Last Friday, Seattle Children’s Hospital took down advertisements from local buses that had offended a significant portion of the autistic community. The ad read, “Let’s wipe out cancer, diabetes and autism in his lifetime,” a marketing campaign meant to raise awareness and funds to research cures for cancer, diabetes, and to find ways to help people on the autism spectrum. But it failed to communicate well.
The co-leader of Autistic Self Advocacy Network in Washington (ASAN-WA), Matt Young, posted a blog to protest lumping autism with diseases and urged his readership to petition Seattle’s Children to remove the ads. Young leads the neurodiversity movement among autistic people, a mentality that sees autism as an identity, another way of being. He expresses concern that linking autism with conditions like abhorrent cancer maligns the integrity of an autistic person. It causes people to associate cancer-like feelings with autism, such as fear. Young writes, “Respect us as people.”
In his blog, Young referenced a recent case in which a mother killed her severely autistic son. The mother chose to “wipe out” her son’s autism by murdering him. He also expressed concern that if people understood the tagline the way he did, hate speech and harmful acts done out of fear of autism inspired by the message might result.
Autism Speaks, a national advocacy organization, takes a different stance. They recognize that the spectrum of autism includes individuals who are extremely debilitated and do not have any hope of living better lives without the help of institutions like Seattle Children’s Hospital. Although Young rejects the idea that any autistic person needs a “cure,” Autism Speaks says that a cure can be understood to mean whatever treatment known or to be known that will improve the quality of life of low functioning autistic people. For some, it’s not a matter of personal identity; it’s a matter of being able to speak to other human beings.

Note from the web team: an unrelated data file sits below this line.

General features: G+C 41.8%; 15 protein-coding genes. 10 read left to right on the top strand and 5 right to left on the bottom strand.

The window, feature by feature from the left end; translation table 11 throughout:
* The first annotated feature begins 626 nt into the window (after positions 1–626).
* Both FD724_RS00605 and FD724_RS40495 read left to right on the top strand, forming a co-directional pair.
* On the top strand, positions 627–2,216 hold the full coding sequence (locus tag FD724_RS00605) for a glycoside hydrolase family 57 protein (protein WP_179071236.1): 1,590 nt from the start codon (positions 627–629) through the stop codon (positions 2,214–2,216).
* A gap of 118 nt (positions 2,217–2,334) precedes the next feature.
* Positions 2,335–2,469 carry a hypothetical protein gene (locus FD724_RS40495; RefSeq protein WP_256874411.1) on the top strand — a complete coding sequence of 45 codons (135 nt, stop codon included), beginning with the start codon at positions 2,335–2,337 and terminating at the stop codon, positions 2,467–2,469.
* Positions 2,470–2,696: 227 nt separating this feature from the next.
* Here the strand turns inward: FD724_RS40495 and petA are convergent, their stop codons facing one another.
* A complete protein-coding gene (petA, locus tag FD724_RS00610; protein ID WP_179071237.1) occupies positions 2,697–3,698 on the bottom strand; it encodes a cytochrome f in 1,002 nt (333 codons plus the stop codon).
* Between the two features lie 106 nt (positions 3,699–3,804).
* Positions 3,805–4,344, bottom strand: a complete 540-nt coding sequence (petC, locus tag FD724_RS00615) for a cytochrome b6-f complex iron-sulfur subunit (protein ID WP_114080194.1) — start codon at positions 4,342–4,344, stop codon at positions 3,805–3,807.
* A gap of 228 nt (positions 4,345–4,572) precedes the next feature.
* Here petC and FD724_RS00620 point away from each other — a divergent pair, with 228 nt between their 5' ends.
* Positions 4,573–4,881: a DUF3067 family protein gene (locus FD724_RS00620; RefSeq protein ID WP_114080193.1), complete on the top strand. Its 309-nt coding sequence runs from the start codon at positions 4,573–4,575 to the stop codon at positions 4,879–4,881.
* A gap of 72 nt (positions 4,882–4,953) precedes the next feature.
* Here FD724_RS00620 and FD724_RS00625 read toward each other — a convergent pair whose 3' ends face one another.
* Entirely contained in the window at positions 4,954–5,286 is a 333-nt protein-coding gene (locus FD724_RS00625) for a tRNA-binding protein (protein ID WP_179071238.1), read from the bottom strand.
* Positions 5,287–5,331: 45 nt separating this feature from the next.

KIRO Radio host Luke Burbank and co-host Tom Tangney represented this same dichotomy of viewpoint. Luke also sees that some autistic people really need intervention. It seems “weird” to him that a hospital endeavoring to treat autism would also want to hurt those with autism. It is possible to both respect autistic people and to acknowledge autism as a syndrome. But Tangney believes that autistic people don’t see themselves as needing help; in fact, they can resent it when neuro-typicals want to try and change them because autism is a part of who they are.
The marketing director of Seattle Children’s Hospital has apologized for the miscommunication, and issued the following statement:
“We are sorry for the hurt and anger these ads have caused – that was never their intent. We at Seattle Children’s fully support the autism community, and have therefore made the decision to remove these ads starting next week.”
The ill-fated bus ad instigated a discourse that has served to clarify autism in the media and to avoid potentially harmful misconceptions. Autism is not a disease, and some autistic people view their autism as part of their identity, rather than something to change. On the Seattle’s Children’s website, the ad now reads, “Let’s Wipe Out Cancer, Diabetes and Cystic Fibrosis in This Lifetime.”